WSS offers emergency services, direct services and advocacy, and education and training. Victims of domestic violence and sexual assault can access emergency services and safe homes by calling the WSS 24-hour hotline. Direct services and advocacy include crisis and short-term counseling; support groups; medical, legal, and court advocacy; and information and referral services. All services are free and confidential.
Once a month or every few months, the WSS staff meets with representatives from all of the Island police departments, a practice Ms. White said she plans to continue. She also wants to focus on staff care.
"I'm very aware of the emotional toll this job takes, especially after working in the police department," Ms. White explained. "Staff members have to take care of themselves, because it's tough work."
Ms. White's career on Martha's Vineyard came about through family members who have lived on the Island for many years. Ms. White, a self-described "Army brat," was born and grew up in New York.
She attended the University of Iowa where she obtained a bachelor's of arts degree in psychology, followed by a master's degree in psychology from Northeastern University. Ms. White focused her college studies on serial killers and sexual deviants, with a goal of working for the Federal Bureau of Investigation's (FBI) behavioral sciences unit.
Unfortunately, the FBI instituted a hiring freeze around the time she planned to apply for a job.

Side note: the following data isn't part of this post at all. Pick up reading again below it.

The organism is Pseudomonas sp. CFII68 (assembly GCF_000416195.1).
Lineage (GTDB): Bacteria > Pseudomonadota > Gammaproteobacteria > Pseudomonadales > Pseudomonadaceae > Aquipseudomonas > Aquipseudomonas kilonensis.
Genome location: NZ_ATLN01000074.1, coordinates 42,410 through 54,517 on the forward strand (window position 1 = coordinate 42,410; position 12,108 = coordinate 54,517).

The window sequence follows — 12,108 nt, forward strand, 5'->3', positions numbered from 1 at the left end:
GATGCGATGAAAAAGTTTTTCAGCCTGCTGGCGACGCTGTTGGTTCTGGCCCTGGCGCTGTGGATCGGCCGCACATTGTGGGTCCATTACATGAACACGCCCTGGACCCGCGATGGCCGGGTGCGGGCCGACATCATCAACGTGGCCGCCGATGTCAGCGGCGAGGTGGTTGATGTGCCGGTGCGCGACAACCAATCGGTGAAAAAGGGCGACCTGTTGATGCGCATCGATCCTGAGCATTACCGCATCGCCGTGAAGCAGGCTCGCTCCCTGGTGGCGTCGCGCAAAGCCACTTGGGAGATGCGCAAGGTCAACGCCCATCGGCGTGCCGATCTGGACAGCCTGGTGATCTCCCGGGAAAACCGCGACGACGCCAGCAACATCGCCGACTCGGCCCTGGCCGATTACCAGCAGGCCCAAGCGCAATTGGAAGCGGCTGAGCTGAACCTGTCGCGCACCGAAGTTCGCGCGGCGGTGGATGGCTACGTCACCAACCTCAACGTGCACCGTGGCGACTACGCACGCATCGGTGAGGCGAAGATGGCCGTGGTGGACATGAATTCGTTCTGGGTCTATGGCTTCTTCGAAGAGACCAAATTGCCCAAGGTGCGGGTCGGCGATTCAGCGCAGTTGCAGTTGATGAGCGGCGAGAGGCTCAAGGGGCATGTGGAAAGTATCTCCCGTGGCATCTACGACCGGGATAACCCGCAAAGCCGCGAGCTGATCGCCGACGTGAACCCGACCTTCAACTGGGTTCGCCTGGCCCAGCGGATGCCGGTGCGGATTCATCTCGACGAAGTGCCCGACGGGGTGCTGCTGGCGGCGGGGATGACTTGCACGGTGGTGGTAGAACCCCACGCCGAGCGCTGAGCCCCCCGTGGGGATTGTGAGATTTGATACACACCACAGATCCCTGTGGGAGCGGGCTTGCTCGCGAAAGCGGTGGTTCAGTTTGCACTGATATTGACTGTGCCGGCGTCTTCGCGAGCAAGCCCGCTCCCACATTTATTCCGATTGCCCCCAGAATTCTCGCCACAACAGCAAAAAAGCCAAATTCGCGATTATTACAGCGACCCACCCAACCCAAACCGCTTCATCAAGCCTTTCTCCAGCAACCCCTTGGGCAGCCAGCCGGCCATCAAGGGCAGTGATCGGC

Advised to get some law enforcement experience while waiting for an opening, Ms. White decided to head to Martha's Vineyard to join her mother, Sharon Giacomini-O'Neil, and her sister, Tracy Oteri. At her sister's suggestion, she applied and was hired as a special officer at the Oak Bluffs Police Department.
After working as a special officer for three years, Ms. White was hired as a full-time police officer and attended the police academy in Weymouth. Continuing her professional education, she completed a certificate in forensic criminology and was certified by the Massachusetts State Police as a rape investigator.
Once certified, Officer White worked as the Oak Bluffs Police Department's sex crimes investigator and sex offender compliance officer. Tasked with keeping track of sex offenders on the Island, she served as her department's representative to the Cape and Islands Sex Offender Task Force, formed in 2005, with a goal of improving and coordinating sex offender registries. Although most of the task force members are police officers or civilians who work in police departments, Ms. White said she would like to reestablish her connection with the task force in her new job and "stay in the loop."